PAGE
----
A Somali Islamist militia that the United States calls a terrorist organization seized a key port town Wednesday, giving it control of most of southern Somalia and sidelining the weak government.
The capture of Merka, 56 miles from the capital, Mogadishu, means the hardline al-Shabab militia holds both major ports with airstrips south of the capital, Mogadishu. Merka is a key conduit for food and aid workers. The group now controls most of the country's south, with the crucial exceptions of Mogadishu and Baidoa, where the parliament sits.
The group, which seized a strategic town in central Somalia on Tuesday, has not controlled Merka since 2006, when it was ousted from power by Ethiopian soldiers supporting the shaky transitional government.
The former Islamic administration immediately launched an Iraq-style insurgency. Earlier this year, the more moderate faction signed an ineffectual peace deal with the government.
Alleged links with al-Qaida
The U.S. State Department considers al-Shabab a terrorist organization because of alleged links between its leaders and al-Qaida. It aims to impose Shariah law on Somalia.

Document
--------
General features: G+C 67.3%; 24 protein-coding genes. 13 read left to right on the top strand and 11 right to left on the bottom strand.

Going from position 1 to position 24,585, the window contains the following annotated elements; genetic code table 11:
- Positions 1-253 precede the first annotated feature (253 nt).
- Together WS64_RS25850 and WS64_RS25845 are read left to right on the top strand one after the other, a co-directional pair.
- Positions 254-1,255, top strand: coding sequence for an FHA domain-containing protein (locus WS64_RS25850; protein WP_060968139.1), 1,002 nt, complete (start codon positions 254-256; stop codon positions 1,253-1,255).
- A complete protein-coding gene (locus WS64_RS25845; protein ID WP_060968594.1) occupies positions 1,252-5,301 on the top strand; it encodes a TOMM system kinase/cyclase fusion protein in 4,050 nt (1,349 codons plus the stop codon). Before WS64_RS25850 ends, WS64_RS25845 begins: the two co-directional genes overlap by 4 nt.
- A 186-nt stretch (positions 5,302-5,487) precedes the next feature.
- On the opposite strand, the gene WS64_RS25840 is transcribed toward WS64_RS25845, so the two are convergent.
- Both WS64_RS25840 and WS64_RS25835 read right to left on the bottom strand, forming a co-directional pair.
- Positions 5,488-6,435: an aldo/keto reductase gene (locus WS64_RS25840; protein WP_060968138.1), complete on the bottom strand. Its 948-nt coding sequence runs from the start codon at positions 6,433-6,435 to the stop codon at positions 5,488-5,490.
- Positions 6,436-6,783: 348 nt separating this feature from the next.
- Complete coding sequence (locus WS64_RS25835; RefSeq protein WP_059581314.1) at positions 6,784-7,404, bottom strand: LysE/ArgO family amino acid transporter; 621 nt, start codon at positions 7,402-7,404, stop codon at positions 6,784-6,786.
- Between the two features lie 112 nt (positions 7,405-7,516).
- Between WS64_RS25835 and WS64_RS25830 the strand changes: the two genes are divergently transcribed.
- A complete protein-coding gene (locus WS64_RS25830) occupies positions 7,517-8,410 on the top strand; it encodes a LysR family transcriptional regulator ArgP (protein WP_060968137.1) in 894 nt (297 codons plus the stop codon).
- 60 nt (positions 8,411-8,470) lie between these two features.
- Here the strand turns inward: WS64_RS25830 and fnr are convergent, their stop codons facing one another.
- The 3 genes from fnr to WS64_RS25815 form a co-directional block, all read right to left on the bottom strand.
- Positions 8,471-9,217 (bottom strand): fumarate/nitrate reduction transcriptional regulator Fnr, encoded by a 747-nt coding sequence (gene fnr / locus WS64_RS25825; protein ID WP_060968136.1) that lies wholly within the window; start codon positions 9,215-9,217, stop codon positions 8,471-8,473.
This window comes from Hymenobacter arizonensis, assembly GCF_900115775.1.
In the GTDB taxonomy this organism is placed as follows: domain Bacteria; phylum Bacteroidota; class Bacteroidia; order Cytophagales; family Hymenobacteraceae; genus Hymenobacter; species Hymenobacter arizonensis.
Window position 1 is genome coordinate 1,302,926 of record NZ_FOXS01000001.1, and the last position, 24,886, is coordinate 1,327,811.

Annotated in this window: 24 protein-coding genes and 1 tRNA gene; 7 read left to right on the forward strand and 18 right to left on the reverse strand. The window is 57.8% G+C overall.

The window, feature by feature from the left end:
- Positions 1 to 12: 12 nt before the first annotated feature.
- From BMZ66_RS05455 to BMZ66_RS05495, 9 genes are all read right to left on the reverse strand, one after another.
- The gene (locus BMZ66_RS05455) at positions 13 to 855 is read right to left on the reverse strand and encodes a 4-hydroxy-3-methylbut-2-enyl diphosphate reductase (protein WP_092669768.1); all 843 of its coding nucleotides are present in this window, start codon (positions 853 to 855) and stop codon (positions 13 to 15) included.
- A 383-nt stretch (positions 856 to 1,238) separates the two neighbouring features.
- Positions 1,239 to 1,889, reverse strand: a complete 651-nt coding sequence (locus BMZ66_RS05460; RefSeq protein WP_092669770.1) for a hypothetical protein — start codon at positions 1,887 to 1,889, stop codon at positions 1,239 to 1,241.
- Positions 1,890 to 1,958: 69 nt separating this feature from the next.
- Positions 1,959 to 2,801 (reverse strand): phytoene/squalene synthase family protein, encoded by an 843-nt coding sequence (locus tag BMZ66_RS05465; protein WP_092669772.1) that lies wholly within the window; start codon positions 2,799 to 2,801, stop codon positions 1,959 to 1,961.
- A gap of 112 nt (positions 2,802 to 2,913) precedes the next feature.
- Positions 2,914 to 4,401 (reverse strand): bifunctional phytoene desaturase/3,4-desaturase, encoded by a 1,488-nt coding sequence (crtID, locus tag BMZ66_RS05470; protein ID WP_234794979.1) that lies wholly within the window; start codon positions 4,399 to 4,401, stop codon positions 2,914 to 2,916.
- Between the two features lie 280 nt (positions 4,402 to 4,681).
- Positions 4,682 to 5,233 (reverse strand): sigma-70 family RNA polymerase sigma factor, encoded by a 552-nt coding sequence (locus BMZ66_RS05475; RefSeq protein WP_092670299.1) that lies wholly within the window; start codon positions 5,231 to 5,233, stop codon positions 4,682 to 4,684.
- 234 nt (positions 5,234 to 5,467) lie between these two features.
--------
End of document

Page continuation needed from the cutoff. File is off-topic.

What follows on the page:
Analysts believe al-Shabab wants to consolidate as much territory under its control as possible to undermine any other potential peace talks between the moderates and the government.
In Merka, al-Shabab was able to seize the town without resistance after poorly paid and ill-disciplined pro-government fighters ran away.
"The administrators and the police forces had left the town last night after receiving information that al-Shabab was heading for it," said Mohamed Mohamud, a security official for the regional governor.
Resident Abdi-Nur Haji Muridi said, "Nearly 200 heavily armed fighters loyal to al-Shabab, with several vehicles mounted with machine-guns, have moved into our town early this morning unopposed. They were waving at people and shouting words like 'God is Great.'"
Port still shipping out food
The U.N.'s World Food Program Nairobi-based spokesman Peter Smerdon said the situation in Merka was calm and the program planned to continue using the port to ship in food.
On Tuesday, the Islamists captured two towns in the same region, Qoryoley and Bula Marer, as well as a town lying on a strategic crossroads in central Somalia. Resident Omar Abdi in Bula Marer confirmed the Islamists were in control of the town. They also control much of the south, including the port of Kismayo, Somalia's third-largest city, and some towns in central Somalia.
Somalia has not had a functioning government since 1991, when warlords overthrew a socialist dictator and then turned their clan-based militias on each other. Half of the population of 7 million will be dependent on aid by the end of the year and 850,000 people depend on food that comes through Merka's port.